Ahmed Bin Sulayem, Executive Chairman and CEO, DMCC
Ahmed Bin Sulayem, Executive Chairman and CEO of DMCC, is in no mood to play it softly. Image Credit: Supplied

Dubai: Ahmed Bin Sulayem, the DMCC (Dubai Multi Commodities Centre) chief, has taken direct aim at Switzerland for trying to undermine Dubai and the UAE’s gold refinery sector. Some of it is being done with clear malintent, according to him.

“It is plain to see how Switzerland would benefit from sullying the reputation of UAE,” he said in a LinkedIn post, after recent media reports that the European country had been telling its gold refiners not to source gold from Dubai/UAE because of uncertainty over its origin.

At the heart of the issue is contesting claims about whether unaccounted for mined gold is entering Dubai/the UAE and whether this gets routed to other places. In recent years, Dubai and the UAE have tightened up norms that everyone in the industry has to follow about sourcing their gold requirements and how it is done.

What set off the issue?
The Swiss State Secretariat for Economic Affairs recently issued a letter to Swiss refiners to "get strict on UAE gold".

According to Ahmed Bin Sulayem, "Most offensively, the Secretariat highlighted that its primary concern was to protect the gold industry from accepting illicit African gold from entering the market - a statement that is laughable when you learn about the role of Swiss commercial banks in sustaining South Africa's devastating apartheid regime."

Bin Sulayem, who has always been vocal about standing up for what Dubai and the UAE have achieved in bringing on transparency to the gold and metals fared here, also found the Swiss campaign distasteful on multiple fronts.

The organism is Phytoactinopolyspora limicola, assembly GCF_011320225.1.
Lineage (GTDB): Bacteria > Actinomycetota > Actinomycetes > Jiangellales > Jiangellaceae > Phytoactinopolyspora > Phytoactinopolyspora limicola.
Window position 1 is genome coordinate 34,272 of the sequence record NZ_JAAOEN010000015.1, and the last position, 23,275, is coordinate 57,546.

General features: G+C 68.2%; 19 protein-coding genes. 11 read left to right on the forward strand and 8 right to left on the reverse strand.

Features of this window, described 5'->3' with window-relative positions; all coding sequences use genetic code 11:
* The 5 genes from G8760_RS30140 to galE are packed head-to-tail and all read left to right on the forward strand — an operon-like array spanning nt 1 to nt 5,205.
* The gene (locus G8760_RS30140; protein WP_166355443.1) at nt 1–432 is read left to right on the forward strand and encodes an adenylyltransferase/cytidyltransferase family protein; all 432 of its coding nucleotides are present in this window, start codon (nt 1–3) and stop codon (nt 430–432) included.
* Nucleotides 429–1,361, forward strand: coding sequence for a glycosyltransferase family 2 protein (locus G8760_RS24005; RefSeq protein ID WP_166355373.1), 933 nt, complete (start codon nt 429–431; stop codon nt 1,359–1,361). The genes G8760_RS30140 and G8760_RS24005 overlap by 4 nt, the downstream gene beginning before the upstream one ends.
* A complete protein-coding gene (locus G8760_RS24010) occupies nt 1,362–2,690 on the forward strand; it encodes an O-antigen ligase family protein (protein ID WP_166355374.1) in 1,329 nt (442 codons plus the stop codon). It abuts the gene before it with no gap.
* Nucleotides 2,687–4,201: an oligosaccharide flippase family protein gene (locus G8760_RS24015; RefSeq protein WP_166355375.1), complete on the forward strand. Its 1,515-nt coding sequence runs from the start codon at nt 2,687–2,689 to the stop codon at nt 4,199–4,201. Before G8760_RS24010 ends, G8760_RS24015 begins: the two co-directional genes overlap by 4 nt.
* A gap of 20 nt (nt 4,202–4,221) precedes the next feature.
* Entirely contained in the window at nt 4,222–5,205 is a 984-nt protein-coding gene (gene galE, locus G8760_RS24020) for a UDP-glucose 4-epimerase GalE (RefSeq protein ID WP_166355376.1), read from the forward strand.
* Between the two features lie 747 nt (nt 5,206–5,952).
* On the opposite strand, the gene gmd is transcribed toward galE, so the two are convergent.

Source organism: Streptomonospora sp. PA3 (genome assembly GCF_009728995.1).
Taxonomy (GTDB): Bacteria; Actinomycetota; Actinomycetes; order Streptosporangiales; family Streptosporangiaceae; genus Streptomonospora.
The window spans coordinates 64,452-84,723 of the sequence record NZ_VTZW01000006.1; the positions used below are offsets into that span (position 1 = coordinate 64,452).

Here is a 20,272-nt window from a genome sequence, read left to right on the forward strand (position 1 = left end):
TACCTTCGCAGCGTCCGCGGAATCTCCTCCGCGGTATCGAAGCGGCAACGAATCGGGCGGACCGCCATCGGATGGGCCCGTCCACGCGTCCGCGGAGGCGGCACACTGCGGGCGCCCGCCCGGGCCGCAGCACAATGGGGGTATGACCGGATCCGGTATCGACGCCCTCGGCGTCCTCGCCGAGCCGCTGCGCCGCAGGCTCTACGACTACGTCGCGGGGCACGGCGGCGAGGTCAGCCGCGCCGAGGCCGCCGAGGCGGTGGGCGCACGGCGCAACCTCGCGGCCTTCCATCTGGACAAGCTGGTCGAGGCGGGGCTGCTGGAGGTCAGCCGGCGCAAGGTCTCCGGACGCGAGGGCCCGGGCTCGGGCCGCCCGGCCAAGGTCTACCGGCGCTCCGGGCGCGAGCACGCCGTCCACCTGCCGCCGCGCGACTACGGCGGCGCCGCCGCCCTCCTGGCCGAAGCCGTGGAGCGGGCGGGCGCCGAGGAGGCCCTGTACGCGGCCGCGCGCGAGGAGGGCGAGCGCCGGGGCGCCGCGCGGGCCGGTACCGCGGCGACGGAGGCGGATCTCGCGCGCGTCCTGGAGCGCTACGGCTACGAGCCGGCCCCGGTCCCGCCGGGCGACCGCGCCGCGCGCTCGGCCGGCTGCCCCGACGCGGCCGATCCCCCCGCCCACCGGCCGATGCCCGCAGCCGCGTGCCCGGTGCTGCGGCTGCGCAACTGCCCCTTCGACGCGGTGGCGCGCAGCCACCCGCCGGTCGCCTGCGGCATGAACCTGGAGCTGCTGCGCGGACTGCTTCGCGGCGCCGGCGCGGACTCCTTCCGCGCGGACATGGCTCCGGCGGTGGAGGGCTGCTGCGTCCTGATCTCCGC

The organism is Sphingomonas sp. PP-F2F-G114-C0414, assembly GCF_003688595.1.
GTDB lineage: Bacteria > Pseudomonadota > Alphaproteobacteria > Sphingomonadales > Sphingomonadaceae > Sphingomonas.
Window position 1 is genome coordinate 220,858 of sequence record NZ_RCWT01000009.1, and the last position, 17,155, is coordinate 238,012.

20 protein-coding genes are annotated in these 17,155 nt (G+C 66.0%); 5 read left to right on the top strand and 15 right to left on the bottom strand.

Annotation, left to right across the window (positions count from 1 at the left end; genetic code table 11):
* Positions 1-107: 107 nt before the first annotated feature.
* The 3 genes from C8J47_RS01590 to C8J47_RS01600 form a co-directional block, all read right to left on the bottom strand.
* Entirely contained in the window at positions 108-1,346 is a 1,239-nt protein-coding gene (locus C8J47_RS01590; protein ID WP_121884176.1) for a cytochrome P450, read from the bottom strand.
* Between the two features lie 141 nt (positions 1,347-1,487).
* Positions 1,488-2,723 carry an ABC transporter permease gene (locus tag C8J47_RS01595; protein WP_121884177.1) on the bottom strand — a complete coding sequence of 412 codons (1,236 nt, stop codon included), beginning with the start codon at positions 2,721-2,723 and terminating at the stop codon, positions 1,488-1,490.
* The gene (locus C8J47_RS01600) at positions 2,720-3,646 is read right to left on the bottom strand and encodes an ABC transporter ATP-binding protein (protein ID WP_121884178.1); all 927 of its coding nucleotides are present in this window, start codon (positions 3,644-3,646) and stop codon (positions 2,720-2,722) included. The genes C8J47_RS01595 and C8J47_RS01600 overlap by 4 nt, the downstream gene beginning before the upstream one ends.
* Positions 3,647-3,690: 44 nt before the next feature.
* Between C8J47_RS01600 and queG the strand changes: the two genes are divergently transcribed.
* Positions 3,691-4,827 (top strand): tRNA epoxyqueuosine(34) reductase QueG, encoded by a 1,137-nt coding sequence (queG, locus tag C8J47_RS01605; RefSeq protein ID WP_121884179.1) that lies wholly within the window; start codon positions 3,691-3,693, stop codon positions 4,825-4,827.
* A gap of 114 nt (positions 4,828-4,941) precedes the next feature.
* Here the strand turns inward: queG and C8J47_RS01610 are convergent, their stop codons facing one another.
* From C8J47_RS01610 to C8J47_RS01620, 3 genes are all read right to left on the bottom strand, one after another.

“In isolating the UAE, you are not only insinuating it remains the only ‘nation’, not refiner or specific business, but sovereign business through which illicit African gold is made available to the Swiss market,” he added in the LinkedIn post.

Not an isolated instance

In recent years, even as Dubai/UAE tightened the requirements on the gold trade, there have been repeated attempts in the London metal markets and, now, in Switzerland, to keep raising doubts about the sourcing of gold into the emirate. (Industry sources say much the same could happen in diamonds too as Dubai aims to be among the numero uno destinations for the global diamond trade.)

Fortunately our well-publicized and internationally recognized levels of transparency, regulation and action against rule-breakers and smugglers mean that we have earned our place as a gold trading centre by having to go the extra mile to compete with historically prominent centres such as London

- Ahmed Bin Sulayem

Conforming to best practices

Narrowing it down to DMCC’s own requirements, Bin Sulayem said: “DMCC’s Practical Guidance enforces all members to implement the ‘OECD Due Diligence Guidance’, which is mandatory for all ‘Dubai Good Delivery’ and ‘Market Deliverable Brand’ accredited refiners.

“It is perhaps worth noting that several of Switzerland’s largest (gold) refiners, most infamously Metalor Technologies and Argor Heraues, have both been subject to formal legal proceedings for their respective roles in ecological and human rights disasters in Peru through to financing rebel militias in the Democratic Republic of Congo’s civil war.

And “Yes, some refiners, including Metalor Technologies, don’t accept gold from Dubai because of the difficulty in pinpointing its origin…”

As a nation, I am most surprised that Switzerland opted for this nationally targetted approach (against the UAE)

- Ahmed Bin Sulayem